From data to decisions: The rise of AI in retail banking
Artificial intelligence, or AI, has undoubtedly been the 2019 buzzword in financial services. While not new – the term “artificial intelligence” was coined in 1956 – AI is seemingly becoming the future of everything.
The hype around its potential is certainly justified economically. According to a recent report by Autonomous Next, the cost savings achieved through AI applications across financial services – including banking, investment management and insurance – are expected to reach $1 trillion by 2023; $447 billion of which would be realised in the banking sector alone.
Currently, one of the aspects of AI most applicable to banking is machine learning. Broadly speaking, machine learning enables systems to automatically learn from the huge quantities of customer data it collects and translate that knowledge into algorithms. With financial services providers having to manage an increasing volume of data points from multiple sources, cutting-edge data analytics and processing capabilities are increasingly becoming crucial differentiators.
But first, banks need to de-silo their data and create a single data universe. CaixaBank consolidated its 17 data marts into one, which has more than 900 terabytes of information and can handle over 12,000 transactions per second during peak hours, enabling the advanced analytics and business intelligence required to extract value from the data and providing the agility required to drive future digitalisation.
In the short term, AI-tools can help simplify and personalise client services and thus enhance customer experience. A subset of machine learning technology, natural language processing (NLP), has already become ubiquitous among banking services providers in this regard. NLP powers robo-assistants and chatbots that are widely used among global retail banks. These tools can interact either through text or voice and rely upon advanced NLP systems to turn the complex human verbal expressions into machine-readable data, which allows the computer to promptly answer queries in a language that humans understand.
Not only does this offer an additional communication channel to customers, but when combined with machine learning systems these digital assistants are able to generate real-time recommendations tailored to individual customer needs. What’s more, with the application of another specialised machine learning subset known as reinforcement learning, based on the continuous learning of the machine itself, banks can “hyper-personalise” the offer to clients using a precise understanding of their preferences concerning the best moment (even time of day) to contact them, in the most suitable format, and on the most convenient channel. In the long term, the use of such tools can help banks revisit and rationalise their product strategies, focusing on profit generating activities, while ensuring continued client satisfaction.
Machine learning has also found practical applicability in the banks’ day-to-day client servicing processes such as the automation of payment processing.As an example, CaixaBank developed a machine learning-based system to manage its over €450 million annual direct debit payments. Previously, when a bill was sent to an account with insufficient funds, a human advisor would analyse the case and decide whether to allow, reject, or postpone the debit.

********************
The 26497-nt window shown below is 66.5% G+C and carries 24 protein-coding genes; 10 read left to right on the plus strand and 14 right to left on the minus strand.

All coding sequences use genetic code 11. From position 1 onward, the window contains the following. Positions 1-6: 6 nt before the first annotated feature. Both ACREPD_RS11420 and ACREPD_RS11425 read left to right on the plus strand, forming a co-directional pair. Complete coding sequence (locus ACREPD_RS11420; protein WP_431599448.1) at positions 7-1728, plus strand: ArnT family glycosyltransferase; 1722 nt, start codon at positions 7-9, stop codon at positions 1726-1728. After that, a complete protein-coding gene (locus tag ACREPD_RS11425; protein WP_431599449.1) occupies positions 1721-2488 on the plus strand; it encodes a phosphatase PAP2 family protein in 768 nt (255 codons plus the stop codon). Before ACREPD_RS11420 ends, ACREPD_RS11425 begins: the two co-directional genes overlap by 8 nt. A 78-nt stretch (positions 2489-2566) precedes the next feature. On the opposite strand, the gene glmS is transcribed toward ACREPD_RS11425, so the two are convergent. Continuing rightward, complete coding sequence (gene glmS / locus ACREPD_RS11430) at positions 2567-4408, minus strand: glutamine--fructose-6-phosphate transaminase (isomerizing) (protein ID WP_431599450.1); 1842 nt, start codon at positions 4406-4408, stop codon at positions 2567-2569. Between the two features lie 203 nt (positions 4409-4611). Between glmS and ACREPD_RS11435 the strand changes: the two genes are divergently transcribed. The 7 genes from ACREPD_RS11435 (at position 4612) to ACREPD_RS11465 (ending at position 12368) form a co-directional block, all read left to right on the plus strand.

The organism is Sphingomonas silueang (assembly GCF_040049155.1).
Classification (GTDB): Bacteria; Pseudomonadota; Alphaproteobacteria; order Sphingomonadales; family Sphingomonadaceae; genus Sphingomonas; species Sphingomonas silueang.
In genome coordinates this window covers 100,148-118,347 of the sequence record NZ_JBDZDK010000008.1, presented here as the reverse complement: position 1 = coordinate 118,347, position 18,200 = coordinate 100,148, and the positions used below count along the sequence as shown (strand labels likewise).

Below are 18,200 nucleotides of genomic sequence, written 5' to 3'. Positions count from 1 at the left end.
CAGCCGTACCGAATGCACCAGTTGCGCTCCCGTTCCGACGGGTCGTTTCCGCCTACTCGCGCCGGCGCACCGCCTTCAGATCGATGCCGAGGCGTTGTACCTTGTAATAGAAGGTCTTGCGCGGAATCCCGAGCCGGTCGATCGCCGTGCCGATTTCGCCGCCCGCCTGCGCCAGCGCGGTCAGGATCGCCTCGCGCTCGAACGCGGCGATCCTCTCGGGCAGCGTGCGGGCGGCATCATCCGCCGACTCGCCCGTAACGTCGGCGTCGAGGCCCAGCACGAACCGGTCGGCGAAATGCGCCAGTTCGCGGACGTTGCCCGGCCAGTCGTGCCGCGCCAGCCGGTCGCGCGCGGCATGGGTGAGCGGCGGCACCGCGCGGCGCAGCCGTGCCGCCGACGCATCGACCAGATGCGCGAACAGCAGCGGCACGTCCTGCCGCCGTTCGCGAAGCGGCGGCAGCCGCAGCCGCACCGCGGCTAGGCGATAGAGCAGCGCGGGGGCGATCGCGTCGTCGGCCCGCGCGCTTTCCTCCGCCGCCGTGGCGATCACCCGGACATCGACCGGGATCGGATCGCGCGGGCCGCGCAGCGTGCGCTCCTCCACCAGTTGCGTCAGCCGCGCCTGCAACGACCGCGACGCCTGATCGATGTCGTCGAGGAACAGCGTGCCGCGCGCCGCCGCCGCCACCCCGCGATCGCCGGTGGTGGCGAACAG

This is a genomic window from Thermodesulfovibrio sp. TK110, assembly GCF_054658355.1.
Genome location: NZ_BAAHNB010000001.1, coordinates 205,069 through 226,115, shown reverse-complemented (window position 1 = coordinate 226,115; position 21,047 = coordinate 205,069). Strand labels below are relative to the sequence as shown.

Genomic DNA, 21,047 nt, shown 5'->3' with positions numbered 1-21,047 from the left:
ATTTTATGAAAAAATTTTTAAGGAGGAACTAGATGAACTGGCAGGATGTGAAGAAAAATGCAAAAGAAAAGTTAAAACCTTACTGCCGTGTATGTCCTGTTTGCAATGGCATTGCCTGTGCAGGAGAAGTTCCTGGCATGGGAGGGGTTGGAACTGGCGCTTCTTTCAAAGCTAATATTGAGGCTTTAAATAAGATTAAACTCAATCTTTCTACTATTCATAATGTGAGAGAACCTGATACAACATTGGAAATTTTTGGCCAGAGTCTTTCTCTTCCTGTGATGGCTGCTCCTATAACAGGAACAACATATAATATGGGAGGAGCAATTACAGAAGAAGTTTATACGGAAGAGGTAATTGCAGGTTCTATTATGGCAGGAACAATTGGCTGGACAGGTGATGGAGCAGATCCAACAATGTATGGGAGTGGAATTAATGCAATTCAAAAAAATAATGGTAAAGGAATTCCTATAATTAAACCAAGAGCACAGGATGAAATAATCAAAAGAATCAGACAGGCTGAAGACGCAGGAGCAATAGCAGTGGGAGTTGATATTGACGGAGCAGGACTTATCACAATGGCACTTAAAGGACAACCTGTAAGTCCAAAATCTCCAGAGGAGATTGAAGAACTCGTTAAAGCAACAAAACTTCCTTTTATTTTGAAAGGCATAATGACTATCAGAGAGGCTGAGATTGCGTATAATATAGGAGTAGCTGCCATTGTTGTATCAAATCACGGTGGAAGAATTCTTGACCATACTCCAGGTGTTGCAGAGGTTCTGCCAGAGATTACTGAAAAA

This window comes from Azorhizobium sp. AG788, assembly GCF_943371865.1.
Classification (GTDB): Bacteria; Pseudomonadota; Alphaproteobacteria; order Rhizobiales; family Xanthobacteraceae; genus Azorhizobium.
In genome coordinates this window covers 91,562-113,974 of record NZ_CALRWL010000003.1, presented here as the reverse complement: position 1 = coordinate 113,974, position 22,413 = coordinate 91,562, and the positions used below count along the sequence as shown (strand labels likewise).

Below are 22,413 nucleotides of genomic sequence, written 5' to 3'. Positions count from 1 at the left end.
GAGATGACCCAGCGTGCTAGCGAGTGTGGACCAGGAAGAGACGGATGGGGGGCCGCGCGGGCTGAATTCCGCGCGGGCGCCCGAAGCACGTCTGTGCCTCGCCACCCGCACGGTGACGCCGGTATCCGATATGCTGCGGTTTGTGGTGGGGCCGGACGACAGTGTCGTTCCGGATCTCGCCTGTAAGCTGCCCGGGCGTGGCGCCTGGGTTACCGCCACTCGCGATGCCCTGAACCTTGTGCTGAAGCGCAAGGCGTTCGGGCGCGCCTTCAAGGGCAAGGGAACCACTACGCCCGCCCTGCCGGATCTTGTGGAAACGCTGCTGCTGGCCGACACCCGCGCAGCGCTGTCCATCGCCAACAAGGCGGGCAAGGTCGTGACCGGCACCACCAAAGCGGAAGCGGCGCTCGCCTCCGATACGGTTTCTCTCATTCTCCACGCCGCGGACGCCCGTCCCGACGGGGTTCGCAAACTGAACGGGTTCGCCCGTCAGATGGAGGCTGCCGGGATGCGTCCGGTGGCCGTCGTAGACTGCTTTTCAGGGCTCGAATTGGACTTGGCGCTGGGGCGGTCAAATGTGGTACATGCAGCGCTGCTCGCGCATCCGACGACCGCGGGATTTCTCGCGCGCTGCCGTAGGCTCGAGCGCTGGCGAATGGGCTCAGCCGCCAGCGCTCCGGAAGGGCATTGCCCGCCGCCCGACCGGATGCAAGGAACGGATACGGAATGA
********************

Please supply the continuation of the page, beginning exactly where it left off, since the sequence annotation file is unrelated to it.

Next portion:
Now, the bank is using an AI system to make these decisions, significantly reducing the number of human hours required to manage client risk, allowing banking advisers to focus on value-add functions. The model currently operates in 600 branches and resolves incidents with 99% accuracy, meaning that the system virtually always thinks and acts like a real person. If the model were to be expanded to the entire CaixaBank network, it would save approximately 82,000 hours of manual processing work.
Another key area of AI applicability is the potential for AI to enhance the efficiency of service distribution networks within banks. Branch-based payments and cheque deposits have been steadily decreasing in the developed world over the past few years, offset by a rapid growth of digital clients and a skyrocketing number of online transactions. At the same time, more traditional customers continue to value physical presence and face-to-face interactions. This bifurcation of customer needs is a challenge all banks face. Creating an omnichannel environment that caters for the increasingly diverse client base is a huge undertaking, but it can be expedited using intelligent tools, while also leading to significant returns on investment.
Working out an appropriate AI-based innovation strategy that solves real problems and adds value is no small feat. Get it right and, as our experience indicates, you will see a rise in engagement, product use, and profitability. But getting it right requires deep data centralisation, creation of channels tailored to different client needs, and a joined-up smart platform underpinning them. Sticking an AI label is no longer enough for the digitally savvy client – significant groundwork is required for AI implementations to be a true success and help retain clients over the long term.
By Cristina Lázaro, head of CaixaBank Business Intelligence